Or, a nervous author faces her first solo booksignings.
Let me preface this by saying, I am an inherently shy person. Those of you who know me personally… Shut. Up. And quit laughing. It’s true. I am painfully shy and always have been. It just manifests itself in weird ways. See, if I’m introduced to someone first, I’m okay. I can talk about any subject under the sun. If I’m part of a small group, you’d be hard pressed to shut me up, really. Tell me I have to walk into a room full of strangers and introduce myself, you’ll find me over in the corner in a fetal position clutching my blanky. This is, essentially, what a booksigning feels like to me. Add that to the horror stories I’ve heard about authors sitting at a table and the only people who talk to them are the folks looking for the bathroom and mix in a healthy dose of overactive writer imagination and you can figure that sleep’s been pretty hard to come by lately.
Now, I’m not a complete booksigning neophyte—I’ve done the RWA literacy signings and various other group signings and I love those. I do enjoy speaking to people and when you’ve got other authors on either side of you, it takes on a distinct “comrades under fire” sort of feel if people are constantly passing you by on their way to see Nora or Sherrilyn or anyone else who tends to command the long lines. There’s almost a sense of relief, even, because, hey, how can you be expected to compete with that, right?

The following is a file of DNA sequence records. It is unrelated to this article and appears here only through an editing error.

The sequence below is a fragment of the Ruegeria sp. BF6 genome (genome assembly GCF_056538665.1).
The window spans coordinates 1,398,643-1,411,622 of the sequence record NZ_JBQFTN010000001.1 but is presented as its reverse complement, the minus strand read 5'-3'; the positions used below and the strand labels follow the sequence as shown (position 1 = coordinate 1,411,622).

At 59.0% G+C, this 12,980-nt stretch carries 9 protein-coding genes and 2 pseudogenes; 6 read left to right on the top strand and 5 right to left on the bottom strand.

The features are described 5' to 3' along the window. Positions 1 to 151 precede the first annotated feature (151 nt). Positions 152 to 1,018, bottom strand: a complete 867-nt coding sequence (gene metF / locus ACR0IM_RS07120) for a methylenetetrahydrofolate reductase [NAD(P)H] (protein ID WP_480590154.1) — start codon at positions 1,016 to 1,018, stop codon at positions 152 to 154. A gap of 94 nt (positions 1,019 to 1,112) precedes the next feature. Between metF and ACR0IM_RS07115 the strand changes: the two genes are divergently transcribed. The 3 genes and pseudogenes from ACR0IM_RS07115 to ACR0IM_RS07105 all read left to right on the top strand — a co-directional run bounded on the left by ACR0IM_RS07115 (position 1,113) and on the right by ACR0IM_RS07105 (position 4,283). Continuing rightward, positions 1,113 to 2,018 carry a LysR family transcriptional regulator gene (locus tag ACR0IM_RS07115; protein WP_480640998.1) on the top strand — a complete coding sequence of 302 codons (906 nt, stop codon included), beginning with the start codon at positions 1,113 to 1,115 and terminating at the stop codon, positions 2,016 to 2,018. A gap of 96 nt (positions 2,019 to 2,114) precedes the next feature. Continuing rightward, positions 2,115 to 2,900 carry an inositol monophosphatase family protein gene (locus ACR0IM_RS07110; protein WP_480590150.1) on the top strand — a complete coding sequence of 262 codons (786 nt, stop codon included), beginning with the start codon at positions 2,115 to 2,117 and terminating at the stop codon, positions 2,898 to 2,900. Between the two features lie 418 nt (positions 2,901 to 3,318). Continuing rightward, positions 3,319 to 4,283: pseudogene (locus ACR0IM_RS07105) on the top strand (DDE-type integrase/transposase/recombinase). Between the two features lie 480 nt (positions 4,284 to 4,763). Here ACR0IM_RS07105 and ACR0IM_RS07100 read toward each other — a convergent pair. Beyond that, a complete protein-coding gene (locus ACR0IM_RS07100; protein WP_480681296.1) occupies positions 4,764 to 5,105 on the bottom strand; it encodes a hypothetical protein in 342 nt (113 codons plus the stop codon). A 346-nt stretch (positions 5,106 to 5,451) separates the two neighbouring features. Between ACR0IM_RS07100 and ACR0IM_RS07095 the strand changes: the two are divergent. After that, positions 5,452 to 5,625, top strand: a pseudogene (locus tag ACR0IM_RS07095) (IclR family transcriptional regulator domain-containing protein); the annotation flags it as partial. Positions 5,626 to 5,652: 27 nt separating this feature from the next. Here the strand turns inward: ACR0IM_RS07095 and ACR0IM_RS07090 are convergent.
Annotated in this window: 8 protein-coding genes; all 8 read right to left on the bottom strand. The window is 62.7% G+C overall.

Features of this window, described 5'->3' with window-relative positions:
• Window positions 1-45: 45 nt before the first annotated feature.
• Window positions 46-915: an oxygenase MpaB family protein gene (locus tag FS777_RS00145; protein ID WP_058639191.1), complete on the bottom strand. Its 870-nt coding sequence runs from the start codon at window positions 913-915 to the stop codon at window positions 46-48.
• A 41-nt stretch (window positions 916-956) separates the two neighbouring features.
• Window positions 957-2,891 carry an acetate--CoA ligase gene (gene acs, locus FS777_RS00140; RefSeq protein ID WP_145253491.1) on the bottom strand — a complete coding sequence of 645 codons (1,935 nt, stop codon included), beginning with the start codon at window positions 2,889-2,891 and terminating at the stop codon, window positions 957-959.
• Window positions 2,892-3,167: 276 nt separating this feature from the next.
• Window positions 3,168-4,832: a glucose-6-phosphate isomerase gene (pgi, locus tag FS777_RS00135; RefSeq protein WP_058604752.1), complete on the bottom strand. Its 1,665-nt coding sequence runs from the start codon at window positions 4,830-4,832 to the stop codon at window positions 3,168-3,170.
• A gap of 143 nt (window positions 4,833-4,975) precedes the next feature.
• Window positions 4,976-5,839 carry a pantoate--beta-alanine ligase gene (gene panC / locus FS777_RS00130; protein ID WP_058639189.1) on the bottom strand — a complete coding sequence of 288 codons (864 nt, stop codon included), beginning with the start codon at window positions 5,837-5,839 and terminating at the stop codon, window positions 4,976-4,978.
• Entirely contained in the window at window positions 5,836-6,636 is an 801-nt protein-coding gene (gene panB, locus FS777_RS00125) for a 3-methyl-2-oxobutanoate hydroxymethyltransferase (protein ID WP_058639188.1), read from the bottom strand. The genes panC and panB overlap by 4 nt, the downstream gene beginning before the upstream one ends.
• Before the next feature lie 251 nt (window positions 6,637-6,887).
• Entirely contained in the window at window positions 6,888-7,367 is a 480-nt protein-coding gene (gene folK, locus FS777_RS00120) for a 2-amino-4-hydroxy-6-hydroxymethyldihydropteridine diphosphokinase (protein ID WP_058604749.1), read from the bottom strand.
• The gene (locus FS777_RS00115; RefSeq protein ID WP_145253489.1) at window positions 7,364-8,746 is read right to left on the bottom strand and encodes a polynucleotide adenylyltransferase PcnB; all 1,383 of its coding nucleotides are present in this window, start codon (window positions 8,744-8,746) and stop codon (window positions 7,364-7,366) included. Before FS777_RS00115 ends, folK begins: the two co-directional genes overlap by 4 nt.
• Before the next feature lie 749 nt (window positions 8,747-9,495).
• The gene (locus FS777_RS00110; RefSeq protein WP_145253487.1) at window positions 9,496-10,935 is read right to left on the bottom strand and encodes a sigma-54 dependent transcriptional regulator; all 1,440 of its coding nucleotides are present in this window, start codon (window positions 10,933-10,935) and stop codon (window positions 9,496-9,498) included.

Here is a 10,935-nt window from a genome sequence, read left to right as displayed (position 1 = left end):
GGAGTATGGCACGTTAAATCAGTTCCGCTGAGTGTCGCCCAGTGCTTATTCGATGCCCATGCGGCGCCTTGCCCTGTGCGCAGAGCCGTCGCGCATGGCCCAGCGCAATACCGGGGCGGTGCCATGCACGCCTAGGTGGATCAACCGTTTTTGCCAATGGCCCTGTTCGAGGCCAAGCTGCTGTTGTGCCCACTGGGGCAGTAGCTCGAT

But a solo gig? It’s all on you, man—no excuses, no Nora to fall back on. And in come the nightmares about sitting by myself, for two hours, directing people to the bathroom and telling them which coffee drink is the best one. These aren’t just signings, either—I’m supposed to read. And talk. I have no idea what section I should read from. How do people even choose these things? It’s all so… stressful.
There is a bright spot, however. As part of a large Cuban-American family, I have, at my disposal, what I lovingly refer to as the Cuban Grapevine. My mother is marshalling her forces and sending out, God help me, invitations. My sister works at a hospital and is handing out, God help me, invitations. So at least the Miami signings may have more than me and the baristas. According to my mother, I may even have a city councilman attending. NOT going to ask how she swung that. It’s probably better that I don’t know.
At the same time, though, I’d better make sure I’m all stocked up on my heavy duty concealer.
IT’S NOT ABOUT THE ACCENT September, 2007
ADIÓS TO MY OLD LIFE July, 2006
2007 RITA WINNER Best Contemporary Single Title Romance